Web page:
Luke, whom we will now hear from this next year, raises it to another level. It now goes beyond one another, even beyond nation against nation. We get that. It so often seems to be our way of life. Luke raises it now the cosmic level, where these great cosmic events will begin to unfold as a warning to the people that something is not right. It’s as Paul writes in another letter, that all of creation groans in labor pains. We get that too. When the promise of life is upon us, it comes at great cost and great pain. We live with the uncertainty. We want to feel secure and safe to protect that life. Yet, it’s not what Jeremiah speaks of nor what we have lulled ourselves into believing. He speaks of a God that will continue to provide for the people, even in their despair. We too quickly buy into fear, thinking we can somehow be safe and secure from all danger. If we only expel the darkness and evil to another location we will somehow be safe. That’s crazy talk! It’s also not faith. It’s not of a God who continues to reveal in the mystery of our lives and world, but rather a god created by us out of fear, perpetuating the injustice that people Israel continued to struggle with in their lives and that we struggle with this day.

It’s the beginning of the end of something but rooted in the promise of a new creation, of life. We know how it all feels and the experience of letting go and walking into the unknown. When we’ve experienced the loss of a loved one. When, all of a sudden, someone is diagnosed with a terminal disease. When relationships fail and divorce seems imminent. When people are killing other people right here on our streets of Baltimore. When we live, so often with a loss of hope that things will ever change, the promise of a new creation, of life.

As we enter into this great season of anticipation, we await the fulfillment of this promise. We await the fulfillment of the promise in our lives and in our world and in the world to come. When we begin to feel despair, we find hope in the promise. When we begin to feel engulfed with the darkness, we find hope in the promise. We are a people of promise and we don’t have to settle for anything less. When we do, we succumb to the fear of our own lives and our need for security and safety, we give into certainty, rather than falling into what this season is about, the mystery of life as it continues to unfold and call us forth to be the new creation to a people who walk in darkness.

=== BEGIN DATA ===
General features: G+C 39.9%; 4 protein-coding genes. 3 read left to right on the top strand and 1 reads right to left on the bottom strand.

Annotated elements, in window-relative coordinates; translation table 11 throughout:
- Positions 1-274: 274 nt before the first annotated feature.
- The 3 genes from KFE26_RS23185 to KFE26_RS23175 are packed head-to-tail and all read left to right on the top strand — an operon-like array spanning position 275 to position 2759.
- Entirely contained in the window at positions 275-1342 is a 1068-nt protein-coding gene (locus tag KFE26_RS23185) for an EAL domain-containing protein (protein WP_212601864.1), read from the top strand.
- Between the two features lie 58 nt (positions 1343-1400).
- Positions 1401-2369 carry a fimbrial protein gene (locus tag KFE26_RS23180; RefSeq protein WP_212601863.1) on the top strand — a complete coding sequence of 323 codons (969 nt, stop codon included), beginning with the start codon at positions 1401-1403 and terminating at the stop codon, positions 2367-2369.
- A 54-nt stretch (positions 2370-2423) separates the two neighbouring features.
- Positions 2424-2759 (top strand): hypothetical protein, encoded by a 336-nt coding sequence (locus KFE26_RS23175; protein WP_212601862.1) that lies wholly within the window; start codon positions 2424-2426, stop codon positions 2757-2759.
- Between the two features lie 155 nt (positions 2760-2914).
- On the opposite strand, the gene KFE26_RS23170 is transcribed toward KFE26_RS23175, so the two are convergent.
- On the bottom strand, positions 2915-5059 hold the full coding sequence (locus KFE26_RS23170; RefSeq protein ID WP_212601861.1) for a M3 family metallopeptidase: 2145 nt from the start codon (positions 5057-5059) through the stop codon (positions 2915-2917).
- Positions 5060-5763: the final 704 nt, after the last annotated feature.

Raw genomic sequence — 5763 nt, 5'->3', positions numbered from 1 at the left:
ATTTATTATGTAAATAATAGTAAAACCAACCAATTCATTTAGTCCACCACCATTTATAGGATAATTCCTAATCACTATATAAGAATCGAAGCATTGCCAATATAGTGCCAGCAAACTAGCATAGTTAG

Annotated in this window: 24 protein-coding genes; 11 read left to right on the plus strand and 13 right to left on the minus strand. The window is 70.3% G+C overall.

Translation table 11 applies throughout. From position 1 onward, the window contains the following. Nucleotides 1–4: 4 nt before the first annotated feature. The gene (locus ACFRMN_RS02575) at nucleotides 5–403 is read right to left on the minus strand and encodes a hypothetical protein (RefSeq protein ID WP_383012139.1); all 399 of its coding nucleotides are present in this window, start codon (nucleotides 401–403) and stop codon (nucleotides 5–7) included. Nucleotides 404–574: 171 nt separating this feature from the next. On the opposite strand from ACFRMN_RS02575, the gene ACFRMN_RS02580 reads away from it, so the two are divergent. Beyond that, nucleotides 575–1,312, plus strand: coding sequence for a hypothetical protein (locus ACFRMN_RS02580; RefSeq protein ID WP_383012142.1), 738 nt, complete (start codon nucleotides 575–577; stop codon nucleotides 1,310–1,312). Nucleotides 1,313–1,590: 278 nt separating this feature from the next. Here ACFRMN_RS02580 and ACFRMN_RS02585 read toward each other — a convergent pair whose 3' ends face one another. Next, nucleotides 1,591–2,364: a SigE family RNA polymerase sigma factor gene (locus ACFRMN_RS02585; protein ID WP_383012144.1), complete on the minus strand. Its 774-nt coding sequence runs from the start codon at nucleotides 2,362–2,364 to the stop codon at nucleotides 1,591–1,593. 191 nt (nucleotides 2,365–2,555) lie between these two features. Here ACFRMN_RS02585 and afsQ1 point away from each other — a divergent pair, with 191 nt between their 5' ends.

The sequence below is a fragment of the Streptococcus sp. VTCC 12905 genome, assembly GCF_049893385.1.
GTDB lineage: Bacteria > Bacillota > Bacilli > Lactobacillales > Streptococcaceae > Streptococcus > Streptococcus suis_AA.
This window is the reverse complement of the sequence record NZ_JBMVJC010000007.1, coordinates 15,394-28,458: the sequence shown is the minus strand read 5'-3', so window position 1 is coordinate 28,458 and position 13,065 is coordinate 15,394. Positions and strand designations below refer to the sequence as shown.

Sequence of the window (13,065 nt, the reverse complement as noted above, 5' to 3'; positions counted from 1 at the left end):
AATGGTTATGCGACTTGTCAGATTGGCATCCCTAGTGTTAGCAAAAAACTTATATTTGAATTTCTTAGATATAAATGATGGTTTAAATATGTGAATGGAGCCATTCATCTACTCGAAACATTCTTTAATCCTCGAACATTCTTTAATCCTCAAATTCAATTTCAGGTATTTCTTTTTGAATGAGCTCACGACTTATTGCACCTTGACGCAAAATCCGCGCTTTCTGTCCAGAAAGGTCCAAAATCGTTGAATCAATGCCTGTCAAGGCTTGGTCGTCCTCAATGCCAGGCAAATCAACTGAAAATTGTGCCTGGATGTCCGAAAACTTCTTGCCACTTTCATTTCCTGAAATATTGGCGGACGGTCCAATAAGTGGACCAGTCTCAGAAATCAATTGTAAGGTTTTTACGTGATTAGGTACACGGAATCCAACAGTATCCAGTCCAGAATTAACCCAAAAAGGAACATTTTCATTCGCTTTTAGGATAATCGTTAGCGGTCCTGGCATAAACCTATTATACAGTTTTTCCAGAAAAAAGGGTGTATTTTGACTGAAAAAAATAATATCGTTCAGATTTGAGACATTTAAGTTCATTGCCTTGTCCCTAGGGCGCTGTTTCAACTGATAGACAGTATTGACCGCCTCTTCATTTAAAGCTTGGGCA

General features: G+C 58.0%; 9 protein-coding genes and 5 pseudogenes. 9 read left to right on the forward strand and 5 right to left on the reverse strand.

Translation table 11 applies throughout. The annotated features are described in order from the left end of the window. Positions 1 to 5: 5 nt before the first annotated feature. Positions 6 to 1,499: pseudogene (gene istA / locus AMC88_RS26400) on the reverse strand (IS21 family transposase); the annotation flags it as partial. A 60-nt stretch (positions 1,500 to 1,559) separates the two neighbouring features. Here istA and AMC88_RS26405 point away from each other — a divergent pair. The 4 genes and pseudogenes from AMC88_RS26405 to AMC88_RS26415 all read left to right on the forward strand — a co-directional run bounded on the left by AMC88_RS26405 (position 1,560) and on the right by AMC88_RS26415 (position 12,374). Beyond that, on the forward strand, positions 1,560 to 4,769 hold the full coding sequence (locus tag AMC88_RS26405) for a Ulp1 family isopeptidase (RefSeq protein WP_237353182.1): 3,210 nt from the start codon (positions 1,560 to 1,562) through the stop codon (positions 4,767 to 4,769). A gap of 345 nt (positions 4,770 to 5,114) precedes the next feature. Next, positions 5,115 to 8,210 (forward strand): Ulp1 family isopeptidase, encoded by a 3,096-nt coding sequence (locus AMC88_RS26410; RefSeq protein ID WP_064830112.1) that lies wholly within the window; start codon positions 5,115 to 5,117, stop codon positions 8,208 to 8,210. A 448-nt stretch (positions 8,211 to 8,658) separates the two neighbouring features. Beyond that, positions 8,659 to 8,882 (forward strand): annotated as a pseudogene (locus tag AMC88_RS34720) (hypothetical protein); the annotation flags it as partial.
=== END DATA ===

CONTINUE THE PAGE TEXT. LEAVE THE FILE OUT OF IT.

Mirror of My Soul

2Sam 7: 1-5, 8-12, 14, 16; Luke 1: 26-38

The obvious connection with the first reading and Gospel today on this Fourth Sunday of Advent is the lineage of Jesus with David and the fulfillment of that line in Jesus through Mary. However, like most of Scripture there is often a deeper meaning and connection with them. You see, there’s something happening in both the life of David and Mary at this very moment. There’s a stirring deep within their hearts and souls of a God leading them to greater fulfillment in their lives and ultimately in the world. A God who can accomplish the impossible is hard at work and on the scene in both of their lives, both in very different places and circumstances of life, but both being stirred by this God who brings life.

For David, it’s probably similar to many of us, albeit it to the extreme. The reading even begins by mentioning that David had just gotten settled. It’s in that moment when he’s getting used to his role as King and the great palace that he now lives and the many walls and such that protect him, and yet, none of it is offering fulfillment in his life. He knows in his head that God is always with him; Nathan makes that point to him in the reading today in the reading today. Yet, as a visual, he then sees how the Ark of God dwells in comparison to himself, an earthly king. Here’s the ark in a tent, exposed to the elements, vulnerable, out there, in the line of fire, per say, and then here’s David in his protected walls and palace with everything at his fingertips. He can do anything he wants or desires and then there’s the Ark of God. In that very moment, things begin to stir within his heart and soul. It’s almost as if you were to hold up a mirror to David’s heart and soul, looking back would be what we hear in the gospel today, the unfolding of the annunciation and the beginnings of the incarnation of our God. Here’s David, long before Jesus ever enters the scene or is dreamed of, being moved in a way, deep within his own vulnerability and emptiness, his own empty crib as we see before us, a God who begins to stir within David to bring about the God in the flesh into the world and do great things, pondering all these things in his heart. Of course, he doesn’t always do it right. He abuses his power, takes advantage of the role he has has king, and yet, in a moment of vulnerability and emptiness, despite have everything he could possibly want or imagine, God begins to stir.

Mary experiences that same stirring and vulnerability within herself as she enters the scene. If you were here on the Immaculate Conception I had said Mary, of all the characters we encounter in Scripture, is probably one of the most misunderstood. We have done a greater job at creating her into who we want her to be or think we need her to be than to encounter her for who she is in this passage. Mary enters in poverty. Mary enters as peasant. Mary enters in a male-dominated world. Mary enters with absolutely no clout, like David, and is totally exposed and vulnerable as a young teenager. If there’s anything against anyone, it’s Mary, yet, she can’t ignore the stirring within her. She could try to ignore and pay no attention to it, but God has other plans and in the deepest part of Mary, pondering all these things in her heart and her empty crib, Mary responds with a yes despite the expectations of a world in which she grows up and lives. Mary goes against the tide and says yes to the incarnate, despite knowing the implications on her life, Joseph’s life, and the life of Jesus. When God stirs in our own vulnerability and empty crib, we come with great humility as Mary does knowing it was designed and built for one, our Lord.